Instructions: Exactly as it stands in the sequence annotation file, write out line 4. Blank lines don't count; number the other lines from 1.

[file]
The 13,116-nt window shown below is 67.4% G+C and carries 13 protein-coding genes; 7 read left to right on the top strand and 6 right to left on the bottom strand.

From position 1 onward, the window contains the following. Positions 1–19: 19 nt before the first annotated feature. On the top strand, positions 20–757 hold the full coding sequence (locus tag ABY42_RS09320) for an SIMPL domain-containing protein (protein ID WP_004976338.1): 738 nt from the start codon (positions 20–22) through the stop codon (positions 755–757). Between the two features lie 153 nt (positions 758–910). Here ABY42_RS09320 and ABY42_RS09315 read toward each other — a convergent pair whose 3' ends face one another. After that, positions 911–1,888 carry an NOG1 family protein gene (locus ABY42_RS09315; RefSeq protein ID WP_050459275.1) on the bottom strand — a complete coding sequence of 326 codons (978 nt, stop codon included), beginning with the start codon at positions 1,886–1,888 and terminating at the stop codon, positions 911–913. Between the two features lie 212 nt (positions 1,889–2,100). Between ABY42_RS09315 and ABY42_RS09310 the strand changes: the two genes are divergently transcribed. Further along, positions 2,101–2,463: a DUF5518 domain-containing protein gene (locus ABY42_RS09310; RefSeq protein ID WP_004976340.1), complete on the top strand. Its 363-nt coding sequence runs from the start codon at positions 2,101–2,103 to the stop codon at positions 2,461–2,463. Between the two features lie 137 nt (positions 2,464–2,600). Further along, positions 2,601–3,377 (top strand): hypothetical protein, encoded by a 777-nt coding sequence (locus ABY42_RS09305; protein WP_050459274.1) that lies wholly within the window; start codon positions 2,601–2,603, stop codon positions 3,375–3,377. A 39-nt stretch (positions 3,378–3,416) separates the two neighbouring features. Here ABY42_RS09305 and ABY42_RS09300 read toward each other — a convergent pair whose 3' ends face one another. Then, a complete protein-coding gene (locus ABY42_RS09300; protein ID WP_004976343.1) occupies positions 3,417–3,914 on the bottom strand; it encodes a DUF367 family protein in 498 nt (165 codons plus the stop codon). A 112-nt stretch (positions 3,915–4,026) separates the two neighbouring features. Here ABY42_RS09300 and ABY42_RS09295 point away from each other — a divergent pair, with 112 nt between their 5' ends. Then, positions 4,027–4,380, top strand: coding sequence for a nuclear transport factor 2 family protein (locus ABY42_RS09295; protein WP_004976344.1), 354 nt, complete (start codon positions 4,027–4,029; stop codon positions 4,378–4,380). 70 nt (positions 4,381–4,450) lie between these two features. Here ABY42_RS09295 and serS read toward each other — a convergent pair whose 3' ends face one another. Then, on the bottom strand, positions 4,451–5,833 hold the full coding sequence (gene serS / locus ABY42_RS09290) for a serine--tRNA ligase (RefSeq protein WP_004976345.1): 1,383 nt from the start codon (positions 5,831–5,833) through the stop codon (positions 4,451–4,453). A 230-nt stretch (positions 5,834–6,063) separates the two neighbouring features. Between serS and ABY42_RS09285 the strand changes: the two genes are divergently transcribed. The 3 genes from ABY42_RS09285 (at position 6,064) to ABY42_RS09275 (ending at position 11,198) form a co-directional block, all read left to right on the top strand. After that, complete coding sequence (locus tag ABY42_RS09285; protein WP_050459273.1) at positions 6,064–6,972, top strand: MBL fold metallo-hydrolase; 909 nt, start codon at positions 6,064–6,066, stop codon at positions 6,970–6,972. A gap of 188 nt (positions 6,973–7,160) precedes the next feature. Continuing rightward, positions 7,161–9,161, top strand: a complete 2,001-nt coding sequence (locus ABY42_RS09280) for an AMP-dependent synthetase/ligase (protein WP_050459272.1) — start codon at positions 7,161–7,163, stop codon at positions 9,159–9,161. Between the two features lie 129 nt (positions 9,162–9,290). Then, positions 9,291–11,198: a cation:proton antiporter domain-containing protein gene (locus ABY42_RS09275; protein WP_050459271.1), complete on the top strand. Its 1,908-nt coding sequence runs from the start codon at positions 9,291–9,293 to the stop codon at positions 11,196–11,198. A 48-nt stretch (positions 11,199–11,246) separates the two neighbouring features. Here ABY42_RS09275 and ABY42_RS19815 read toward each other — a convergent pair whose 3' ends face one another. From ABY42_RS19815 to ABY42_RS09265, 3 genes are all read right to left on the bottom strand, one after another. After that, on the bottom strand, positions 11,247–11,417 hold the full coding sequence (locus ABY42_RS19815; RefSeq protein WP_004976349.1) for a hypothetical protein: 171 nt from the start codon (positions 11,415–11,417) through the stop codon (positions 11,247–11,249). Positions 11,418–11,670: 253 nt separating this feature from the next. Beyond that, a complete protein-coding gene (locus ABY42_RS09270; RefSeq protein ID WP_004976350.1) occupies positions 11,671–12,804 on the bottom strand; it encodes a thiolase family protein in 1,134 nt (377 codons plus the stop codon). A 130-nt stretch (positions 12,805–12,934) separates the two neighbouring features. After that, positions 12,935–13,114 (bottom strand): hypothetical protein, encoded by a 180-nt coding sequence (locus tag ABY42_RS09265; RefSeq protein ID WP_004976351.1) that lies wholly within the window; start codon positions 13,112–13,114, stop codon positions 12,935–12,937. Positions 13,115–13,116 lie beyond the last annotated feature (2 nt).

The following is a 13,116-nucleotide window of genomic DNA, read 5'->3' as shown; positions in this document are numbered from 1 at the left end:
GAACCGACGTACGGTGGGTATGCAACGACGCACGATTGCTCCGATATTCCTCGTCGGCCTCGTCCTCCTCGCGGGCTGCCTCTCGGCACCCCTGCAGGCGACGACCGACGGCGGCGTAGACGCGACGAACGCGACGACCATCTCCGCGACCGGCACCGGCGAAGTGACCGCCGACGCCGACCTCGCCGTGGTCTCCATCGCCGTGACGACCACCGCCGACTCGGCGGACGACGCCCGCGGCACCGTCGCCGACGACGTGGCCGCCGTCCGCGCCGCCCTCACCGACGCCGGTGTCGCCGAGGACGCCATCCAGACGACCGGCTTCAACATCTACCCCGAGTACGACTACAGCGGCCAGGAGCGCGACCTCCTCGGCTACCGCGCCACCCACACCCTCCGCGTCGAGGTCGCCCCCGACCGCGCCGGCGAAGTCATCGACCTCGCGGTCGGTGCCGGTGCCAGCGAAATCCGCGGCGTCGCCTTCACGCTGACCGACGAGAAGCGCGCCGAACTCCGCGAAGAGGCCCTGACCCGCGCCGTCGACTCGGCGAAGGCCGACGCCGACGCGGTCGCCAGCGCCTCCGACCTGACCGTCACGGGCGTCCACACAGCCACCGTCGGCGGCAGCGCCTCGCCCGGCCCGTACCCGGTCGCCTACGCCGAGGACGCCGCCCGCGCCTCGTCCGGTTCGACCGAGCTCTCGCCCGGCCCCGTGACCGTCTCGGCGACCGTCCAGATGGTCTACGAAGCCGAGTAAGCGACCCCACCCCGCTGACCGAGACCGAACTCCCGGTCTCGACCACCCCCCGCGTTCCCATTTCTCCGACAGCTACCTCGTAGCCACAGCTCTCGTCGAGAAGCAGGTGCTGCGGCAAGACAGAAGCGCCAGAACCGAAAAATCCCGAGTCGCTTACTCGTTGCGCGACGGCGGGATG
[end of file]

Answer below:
GAACCGACGTACGGTGGGTATGCAACGACGCACGATTGCTCCGATATTCCTCGTCGGCCTCGTCCTCCTCGCGGGCTGCCTCTCGGCACCCCTGCAGGCGACGACCGACGGCGGCGTAGACGCGACGAACGCGACGACCATCTCCGCGACCGGCACCGGCGAAGTGACCGCCGACGCCGACCTCGCCGTGGTCTCCATCGCCGTGACGACCACCGCCGACTCGGCGGACGACGCCCGCGGCACCGTCGCCGACGACGTGGCCGCCGTCCGCGCCGCCCTCACCGACGCCGGTGTCGCCGAGGACGCCATCCAGACGACCGGCTTCAACATCTACCCCGAGTACGACTACAGCGGCCAGGAGCGCGACCTCCTCGGCTACCGCGCCACCCACACCCTCCGCGTCGAGGTCGCCCCCGACCGCGCCGGCGAAGTCATCGACCTCGCGGTCGGTGCCGGTGCCAGCGAAATCCGCGGCGTCGCCTTCACGCTGACCGACGAGAAGCGCGCCGAACTCCGCGAAGAGGCCCTGACCCGCGCCGTCGACTCGGCGAAGGCCGACGCCGACGCGGTCGCCAGCGCCTCCGACCTGACCGTCACGGGCGTCCACACAGCCACCGTCGGCGGCAGCGCCTCGCCCGGCCCGTACCCGGTCGCCTACGCCGAGGACGCCGCCCGCGCCTCGTCCGGTTCGACCGAGCTCTCGCCCGGCCCCGTGACCGTCTCGGCGACCGTCCAGATGGTCTACGAAGCCGAGTAAGCGACCCCACCCCGCTGACCGAGACCGAACTCCCGGTCTCGACCACCCCCCGCGTTCCCATTTCTCCGACAGCTACCTCGTAGCCACAGCTCTCGTCGAGAAGCAGGTGCTGCGGCAAGACAGAAGCGCCAGAACCGAAAAATCCCGAGTCGCTTACTCGTTGCGCGACGGCGGGATG